The latest edition of Neuron has a fantastic tribute to the recently departed amnesic Patient HM, “probably the best known single patient in the history of neuroscience”, covering the scientific work he participated in and what it has told us about the structure of memory.
The piece is by respected memory researcher Larry Squire and he tackles HM’s personal history while also reviewing his contributions to science through numerous landmark studies.
It can be said that the early descriptions of H.M. inaugurated the modern era of memory research. Before H.M., due particularly to the influence of Karl Lashley, memory functions were thought to be widely distributed in the cortex and to be integrated with intellectual and perceptual functions.
The findings from H.M. established the fundamental principle that memory is a distinct cerebral function, separable from other perceptual and cognitive abilities, and identified the medial aspect of the temporal lobe as important for memory.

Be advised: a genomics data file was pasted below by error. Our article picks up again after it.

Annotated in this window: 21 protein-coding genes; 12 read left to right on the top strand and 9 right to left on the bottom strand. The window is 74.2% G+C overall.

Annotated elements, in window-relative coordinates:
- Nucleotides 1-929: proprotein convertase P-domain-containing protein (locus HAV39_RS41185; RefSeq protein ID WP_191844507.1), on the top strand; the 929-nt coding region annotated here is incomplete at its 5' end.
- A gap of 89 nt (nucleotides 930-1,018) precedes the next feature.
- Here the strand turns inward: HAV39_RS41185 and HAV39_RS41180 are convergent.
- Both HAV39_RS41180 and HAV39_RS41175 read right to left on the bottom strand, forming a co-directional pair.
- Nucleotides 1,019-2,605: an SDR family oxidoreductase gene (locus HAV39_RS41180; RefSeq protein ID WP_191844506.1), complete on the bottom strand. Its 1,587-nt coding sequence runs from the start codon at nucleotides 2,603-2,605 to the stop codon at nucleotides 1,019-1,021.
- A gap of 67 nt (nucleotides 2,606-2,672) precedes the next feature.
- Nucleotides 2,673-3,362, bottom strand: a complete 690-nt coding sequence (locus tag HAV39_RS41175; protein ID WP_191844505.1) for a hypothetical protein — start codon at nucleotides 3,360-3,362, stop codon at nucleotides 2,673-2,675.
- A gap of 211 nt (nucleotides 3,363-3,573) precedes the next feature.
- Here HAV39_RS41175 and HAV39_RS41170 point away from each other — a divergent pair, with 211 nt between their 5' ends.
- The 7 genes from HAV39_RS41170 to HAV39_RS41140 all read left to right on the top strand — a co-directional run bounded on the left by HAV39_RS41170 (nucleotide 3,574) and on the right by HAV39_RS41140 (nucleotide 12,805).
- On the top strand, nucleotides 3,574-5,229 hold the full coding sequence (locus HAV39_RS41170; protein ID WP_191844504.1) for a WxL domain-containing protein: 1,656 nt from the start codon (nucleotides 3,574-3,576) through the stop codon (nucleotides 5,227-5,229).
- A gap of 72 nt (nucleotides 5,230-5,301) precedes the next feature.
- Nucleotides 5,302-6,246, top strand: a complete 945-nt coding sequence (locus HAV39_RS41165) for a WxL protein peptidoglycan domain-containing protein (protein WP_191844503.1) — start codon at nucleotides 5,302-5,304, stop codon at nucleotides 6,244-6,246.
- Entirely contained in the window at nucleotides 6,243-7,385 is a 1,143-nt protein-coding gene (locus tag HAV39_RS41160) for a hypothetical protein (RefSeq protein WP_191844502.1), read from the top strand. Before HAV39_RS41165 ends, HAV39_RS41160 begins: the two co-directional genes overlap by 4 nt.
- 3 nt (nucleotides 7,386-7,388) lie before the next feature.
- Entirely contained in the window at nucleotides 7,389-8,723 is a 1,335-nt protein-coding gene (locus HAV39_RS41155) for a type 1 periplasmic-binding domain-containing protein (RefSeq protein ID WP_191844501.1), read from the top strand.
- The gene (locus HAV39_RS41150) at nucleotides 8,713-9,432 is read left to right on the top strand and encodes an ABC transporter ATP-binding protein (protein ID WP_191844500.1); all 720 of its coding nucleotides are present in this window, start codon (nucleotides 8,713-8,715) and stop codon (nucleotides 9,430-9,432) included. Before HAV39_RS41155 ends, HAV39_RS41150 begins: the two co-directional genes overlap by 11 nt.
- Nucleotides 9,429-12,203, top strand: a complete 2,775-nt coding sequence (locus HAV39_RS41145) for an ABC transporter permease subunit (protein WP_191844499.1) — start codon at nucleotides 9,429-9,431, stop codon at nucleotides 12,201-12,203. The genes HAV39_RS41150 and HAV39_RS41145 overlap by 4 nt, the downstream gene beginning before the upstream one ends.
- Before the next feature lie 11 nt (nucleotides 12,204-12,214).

The implication was that the brain has to some extent separated its perceptual and intellectual functions from its capacity to lay down in memory the records that ordinarily result from engaging in perceptual and intellectual work.
The article is fascinating not least because it dispels a few common myths about HM – such as the original study showed the hippocampus was necessary for memory when HM also had the amygdala and parahippocampal gyrus removed and so it wasn’t possible to say which were most important.
It also notes that the original studies over-stated how much brain was removed owing to the basic knowledge of neuroanatomy that existed at the time.